My son will be 12 soon. The same age that Tamir Rice was when he was shot and killed by a police officer for playing with a toy gun in a park. As a mother, how can I know who sees my son as human and who does not? And if Nick does happen to cross paths with someone who doesn’t see him as human, would someone who does still make sure my son is not harmed? Will they speak up if he is misjudged, misidentified or in danger? Would they step in between him and someone else as a human shield? Because I would do all of those things for your child.
Sadly, I wish these were the only incidents I had to share.
I am sure people in our neighborhood wonder why I follow my child everywhere he goes. He loves to run and ride his bike, but unlike the rest of the 11-year-olds, Nick can never be anywhere alone. I see the neighbors smile at me somewhat sheepishly as I follow him in our car up and down every street. (He is way too fast for me to keep up with him any other way.)
The greatest fear I think is the fear that someone attempts to pull him aside because they automatically judge that he does not belong in some space that they are in at the same time.
God help someone if they try to corner my son the way they did Ahmaud Arbery. My son is an American, just like any of them. He is free to run up and down any street and play, and no one but the police has the right to stop him and demand answers to questions. It is the reason why the 911 dispatcher specifically told George Zimmerman not to follow Trayvon Martin. Sadly, he did not follow this directive.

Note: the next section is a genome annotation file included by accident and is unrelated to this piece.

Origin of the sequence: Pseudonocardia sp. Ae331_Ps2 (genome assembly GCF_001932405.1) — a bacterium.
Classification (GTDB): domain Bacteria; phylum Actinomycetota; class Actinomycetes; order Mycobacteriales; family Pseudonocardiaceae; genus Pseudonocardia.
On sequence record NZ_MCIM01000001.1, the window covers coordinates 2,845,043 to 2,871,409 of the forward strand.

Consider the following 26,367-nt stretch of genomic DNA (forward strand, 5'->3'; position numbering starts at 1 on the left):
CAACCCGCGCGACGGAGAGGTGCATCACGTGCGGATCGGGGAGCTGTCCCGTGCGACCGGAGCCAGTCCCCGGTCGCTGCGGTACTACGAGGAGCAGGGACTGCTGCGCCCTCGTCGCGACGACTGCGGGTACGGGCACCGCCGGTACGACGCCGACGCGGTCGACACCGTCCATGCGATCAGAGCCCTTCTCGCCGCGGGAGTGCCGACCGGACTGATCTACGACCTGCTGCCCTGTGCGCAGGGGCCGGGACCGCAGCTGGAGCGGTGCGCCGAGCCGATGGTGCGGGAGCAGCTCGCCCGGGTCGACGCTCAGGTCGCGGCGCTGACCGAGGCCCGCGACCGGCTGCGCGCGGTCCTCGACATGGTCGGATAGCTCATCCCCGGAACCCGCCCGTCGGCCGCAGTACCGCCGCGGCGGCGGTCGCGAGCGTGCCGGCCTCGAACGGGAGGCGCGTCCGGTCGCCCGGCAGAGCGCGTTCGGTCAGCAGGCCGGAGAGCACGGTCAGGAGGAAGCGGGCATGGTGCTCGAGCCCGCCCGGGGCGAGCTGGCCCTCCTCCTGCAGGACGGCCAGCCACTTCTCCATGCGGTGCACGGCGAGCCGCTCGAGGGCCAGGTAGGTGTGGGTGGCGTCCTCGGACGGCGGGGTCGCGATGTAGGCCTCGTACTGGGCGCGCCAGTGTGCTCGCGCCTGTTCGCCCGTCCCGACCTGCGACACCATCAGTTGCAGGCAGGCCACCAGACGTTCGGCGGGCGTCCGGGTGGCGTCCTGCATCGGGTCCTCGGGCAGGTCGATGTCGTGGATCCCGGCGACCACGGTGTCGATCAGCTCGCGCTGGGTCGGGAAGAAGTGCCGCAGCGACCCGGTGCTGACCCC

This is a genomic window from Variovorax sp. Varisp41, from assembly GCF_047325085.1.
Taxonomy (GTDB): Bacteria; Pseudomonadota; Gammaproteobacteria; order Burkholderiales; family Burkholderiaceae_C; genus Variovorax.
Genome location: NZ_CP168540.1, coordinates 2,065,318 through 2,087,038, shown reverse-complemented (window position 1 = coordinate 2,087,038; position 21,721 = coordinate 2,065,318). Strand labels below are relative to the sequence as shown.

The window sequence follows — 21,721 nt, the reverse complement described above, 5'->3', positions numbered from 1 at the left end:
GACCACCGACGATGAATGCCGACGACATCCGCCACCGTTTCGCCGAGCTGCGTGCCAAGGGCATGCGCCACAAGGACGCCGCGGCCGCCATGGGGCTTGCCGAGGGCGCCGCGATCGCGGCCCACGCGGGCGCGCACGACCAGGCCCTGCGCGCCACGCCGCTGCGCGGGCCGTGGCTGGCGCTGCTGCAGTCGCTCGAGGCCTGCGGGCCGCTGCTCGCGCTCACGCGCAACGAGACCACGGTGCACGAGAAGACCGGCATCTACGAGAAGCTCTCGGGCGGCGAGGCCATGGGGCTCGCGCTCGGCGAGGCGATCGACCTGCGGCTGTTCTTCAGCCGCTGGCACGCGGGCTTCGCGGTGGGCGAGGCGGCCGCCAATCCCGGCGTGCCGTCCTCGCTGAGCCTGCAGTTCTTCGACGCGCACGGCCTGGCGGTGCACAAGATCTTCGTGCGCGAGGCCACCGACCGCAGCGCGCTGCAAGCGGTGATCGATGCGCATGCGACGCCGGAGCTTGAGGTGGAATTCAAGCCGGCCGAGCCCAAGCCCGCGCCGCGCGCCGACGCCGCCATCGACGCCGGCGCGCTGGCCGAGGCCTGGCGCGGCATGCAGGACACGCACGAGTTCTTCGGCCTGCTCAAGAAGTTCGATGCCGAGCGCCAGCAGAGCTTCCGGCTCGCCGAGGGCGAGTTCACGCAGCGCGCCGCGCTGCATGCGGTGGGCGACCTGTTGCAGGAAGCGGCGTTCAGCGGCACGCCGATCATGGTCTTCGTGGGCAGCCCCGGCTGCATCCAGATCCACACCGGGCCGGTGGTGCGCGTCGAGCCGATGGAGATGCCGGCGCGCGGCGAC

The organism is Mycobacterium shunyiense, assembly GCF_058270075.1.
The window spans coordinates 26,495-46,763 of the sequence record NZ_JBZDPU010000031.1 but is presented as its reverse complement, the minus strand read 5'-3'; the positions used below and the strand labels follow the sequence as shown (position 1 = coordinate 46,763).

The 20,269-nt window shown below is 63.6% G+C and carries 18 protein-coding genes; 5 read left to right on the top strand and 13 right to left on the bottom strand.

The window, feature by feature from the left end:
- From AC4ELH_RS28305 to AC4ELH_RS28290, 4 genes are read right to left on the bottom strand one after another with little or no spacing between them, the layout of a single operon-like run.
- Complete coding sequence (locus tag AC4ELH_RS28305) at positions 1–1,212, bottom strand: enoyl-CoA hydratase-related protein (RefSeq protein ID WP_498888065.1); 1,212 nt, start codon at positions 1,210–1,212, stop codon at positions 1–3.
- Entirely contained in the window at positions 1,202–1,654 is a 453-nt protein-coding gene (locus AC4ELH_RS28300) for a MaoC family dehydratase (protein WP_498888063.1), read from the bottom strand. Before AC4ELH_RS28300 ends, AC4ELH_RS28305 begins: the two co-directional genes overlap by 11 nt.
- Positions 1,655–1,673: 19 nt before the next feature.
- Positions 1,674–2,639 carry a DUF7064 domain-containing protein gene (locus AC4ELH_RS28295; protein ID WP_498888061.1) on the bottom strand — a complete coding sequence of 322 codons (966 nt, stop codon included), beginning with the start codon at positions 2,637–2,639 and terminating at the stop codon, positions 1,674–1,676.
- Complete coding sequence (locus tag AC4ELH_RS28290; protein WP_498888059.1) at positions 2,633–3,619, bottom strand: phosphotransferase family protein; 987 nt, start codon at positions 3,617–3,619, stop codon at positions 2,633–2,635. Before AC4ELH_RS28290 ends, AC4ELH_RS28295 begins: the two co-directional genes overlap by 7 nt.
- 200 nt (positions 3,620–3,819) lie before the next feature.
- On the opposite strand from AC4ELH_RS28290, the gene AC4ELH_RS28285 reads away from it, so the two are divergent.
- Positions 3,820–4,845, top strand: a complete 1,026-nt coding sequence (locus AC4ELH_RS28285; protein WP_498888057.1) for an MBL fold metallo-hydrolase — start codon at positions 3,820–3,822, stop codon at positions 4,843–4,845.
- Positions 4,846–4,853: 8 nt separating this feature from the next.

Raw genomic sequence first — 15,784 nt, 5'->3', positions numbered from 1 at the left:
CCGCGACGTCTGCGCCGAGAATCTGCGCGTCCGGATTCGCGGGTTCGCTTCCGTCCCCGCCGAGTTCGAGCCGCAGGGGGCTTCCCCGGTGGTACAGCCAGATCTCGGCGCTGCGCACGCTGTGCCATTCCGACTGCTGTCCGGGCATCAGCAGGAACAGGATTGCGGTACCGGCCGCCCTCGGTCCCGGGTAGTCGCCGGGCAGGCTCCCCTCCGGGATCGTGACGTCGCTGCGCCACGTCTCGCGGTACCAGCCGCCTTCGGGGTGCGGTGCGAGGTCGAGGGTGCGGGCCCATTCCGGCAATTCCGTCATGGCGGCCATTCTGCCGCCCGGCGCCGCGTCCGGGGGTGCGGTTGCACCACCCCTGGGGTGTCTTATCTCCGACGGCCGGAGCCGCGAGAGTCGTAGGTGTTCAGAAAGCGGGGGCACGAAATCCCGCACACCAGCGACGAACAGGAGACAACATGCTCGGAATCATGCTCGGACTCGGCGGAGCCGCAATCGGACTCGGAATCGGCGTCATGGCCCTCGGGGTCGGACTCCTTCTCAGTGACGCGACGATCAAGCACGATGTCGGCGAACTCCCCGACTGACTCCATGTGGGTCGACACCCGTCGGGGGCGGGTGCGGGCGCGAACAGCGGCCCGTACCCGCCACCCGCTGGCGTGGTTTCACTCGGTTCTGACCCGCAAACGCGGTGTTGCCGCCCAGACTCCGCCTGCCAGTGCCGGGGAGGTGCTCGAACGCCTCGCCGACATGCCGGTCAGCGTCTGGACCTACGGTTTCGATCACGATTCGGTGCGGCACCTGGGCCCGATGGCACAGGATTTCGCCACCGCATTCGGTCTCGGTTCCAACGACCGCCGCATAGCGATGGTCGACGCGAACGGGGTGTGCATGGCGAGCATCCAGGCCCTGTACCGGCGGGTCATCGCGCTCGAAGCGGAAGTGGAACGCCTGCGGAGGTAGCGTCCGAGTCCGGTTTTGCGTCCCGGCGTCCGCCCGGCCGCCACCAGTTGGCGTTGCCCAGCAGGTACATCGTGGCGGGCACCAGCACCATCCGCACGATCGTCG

We are very peaceful, loving, God-fearing people, and it has been eye-opening and exhausting to deal with these exacerbated feelings and worries. This is not normal for us to feel this way. Throughout every challenge in life, my husband and I have routinely repeated to each other, “Things always have a way of working out for us.”
However, our children and the activities they participate in can no longer be left up to chance. Or the belief that we should just let go and trust all will be all right. Nope. I’m going to need to see your Facebook feed first.
No longer is the absence of any hate rhetoric enough. I need to see that you speak up. Otherwise, how can I trust that you will do the same when my 11-year-old Black boy is in your care. I need for you to already be aware that if he spends the night at your house, standard childhood games like cops and robbers are off the table.
I am so tired. I am so worried. I am so burdened. And today for the first time, as I write this, I am so angry. My children are absolutely beautiful, but our society is afraid of the color of my young Black son’s skin and what he might become. I cannot even begin to explain to you the level of anxiety I have had over the past few months once it set in that Nick is turning 12 soon.
No longer a boy.
The world will see him as a man.
Please, God, protect him.
My beautiful family should not have to live this way. To have a fear of him doing what kids all over this country do every single day. With zero room for mistakes.
The fear and the worry are overwhelming. I watch over Nick and hold him extra tight.
I really need for all of you to do the same.